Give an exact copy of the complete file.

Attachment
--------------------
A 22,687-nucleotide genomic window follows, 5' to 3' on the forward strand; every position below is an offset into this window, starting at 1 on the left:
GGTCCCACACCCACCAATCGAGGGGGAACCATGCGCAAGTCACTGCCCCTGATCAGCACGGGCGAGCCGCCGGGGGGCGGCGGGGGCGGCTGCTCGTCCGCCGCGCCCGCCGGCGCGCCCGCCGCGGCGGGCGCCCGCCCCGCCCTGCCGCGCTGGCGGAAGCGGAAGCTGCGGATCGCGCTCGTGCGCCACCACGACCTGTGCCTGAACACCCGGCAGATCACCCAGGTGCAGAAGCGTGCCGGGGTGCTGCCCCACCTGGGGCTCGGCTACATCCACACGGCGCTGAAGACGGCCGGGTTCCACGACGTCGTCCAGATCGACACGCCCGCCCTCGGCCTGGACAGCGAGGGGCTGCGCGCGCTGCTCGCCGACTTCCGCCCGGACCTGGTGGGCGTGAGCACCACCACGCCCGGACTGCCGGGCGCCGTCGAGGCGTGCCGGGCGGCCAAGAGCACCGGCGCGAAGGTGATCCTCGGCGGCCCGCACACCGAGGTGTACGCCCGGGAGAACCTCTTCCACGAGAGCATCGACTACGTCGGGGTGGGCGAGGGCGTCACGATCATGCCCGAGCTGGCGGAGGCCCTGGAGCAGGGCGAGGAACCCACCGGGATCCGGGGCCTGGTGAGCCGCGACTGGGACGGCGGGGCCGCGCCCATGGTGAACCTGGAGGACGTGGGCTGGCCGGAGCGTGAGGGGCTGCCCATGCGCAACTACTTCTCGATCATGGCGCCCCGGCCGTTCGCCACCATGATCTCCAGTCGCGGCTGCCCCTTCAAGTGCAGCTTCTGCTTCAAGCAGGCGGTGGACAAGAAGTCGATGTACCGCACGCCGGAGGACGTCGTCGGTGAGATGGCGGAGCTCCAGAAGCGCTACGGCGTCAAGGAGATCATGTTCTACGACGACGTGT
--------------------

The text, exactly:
A 22,687-nucleotide genomic window follows, 5' to 3' on the forward strand; every position below is an offset into this window, starting at 1 on the left:
GGTCCCACACCCACCAATCGAGGGGGAACCATGCGCAAGTCACTGCCCCTGATCAGCACGGGCGAGCCGCCGGGGGGCGGCGGGGGCGGCTGCTCGTCCGCCGCGCCCGCCGGCGCGCCCGCCGCGGCGGGCGCCCGCCCCGCCCTGCCGCGCTGGCGGAAGCGGAAGCTGCGGATCGCGCTCGTGCGCCACCACGACCTGTGCCTGAACACCCGGCAGATCACCCAGGTGCAGAAGCGTGCCGGGGTGCTGCCCCACCTGGGGCTCGGCTACATCCACACGGCGCTGAAGACGGCCGGGTTCCACGACGTCGTCCAGATCGACACGCCCGCCCTCGGCCTGGACAGCGAGGGGCTGCGCGCGCTGCTCGCCGACTTCCGCCCGGACCTGGTGGGCGTGAGCACCACCACGCCCGGACTGCCGGGCGCCGTCGAGGCGTGCCGGGCGGCCAAGAGCACCGGCGCGAAGGTGATCCTCGGCGGCCCGCACACCGAGGTGTACGCCCGGGAGAACCTCTTCCACGAGAGCATCGACTACGTCGGGGTGGGCGAGGGCGTCACGATCATGCCCGAGCTGGCGGAGGCCCTGGAGCAGGGCGAGGAACCCACCGGGATCCGGGGCCTGGTGAGCCGCGACTGGGACGGCGGGGCCGCGCCCATGGTGAACCTGGAGGACGTGGGCTGGCCGGAGCGTGAGGGGCTGCCCATGCGCAACTACTTCTCGATCATGGCGCCCCGGCCGTTCGCCACCATGATCTCCAGTCGCGGCTGCCCCTTCAAGTGCAGCTTCTGCTTCAAGCAGGCGGTGGACAAGAAGTCGATGTACCGCACGCCGGAGGACGTCGTCGGTGAGATGGCGGAGCTCCAGAAGCGCTACGGCGTCAAGGAGATCATGTTCTACGACGACGTGT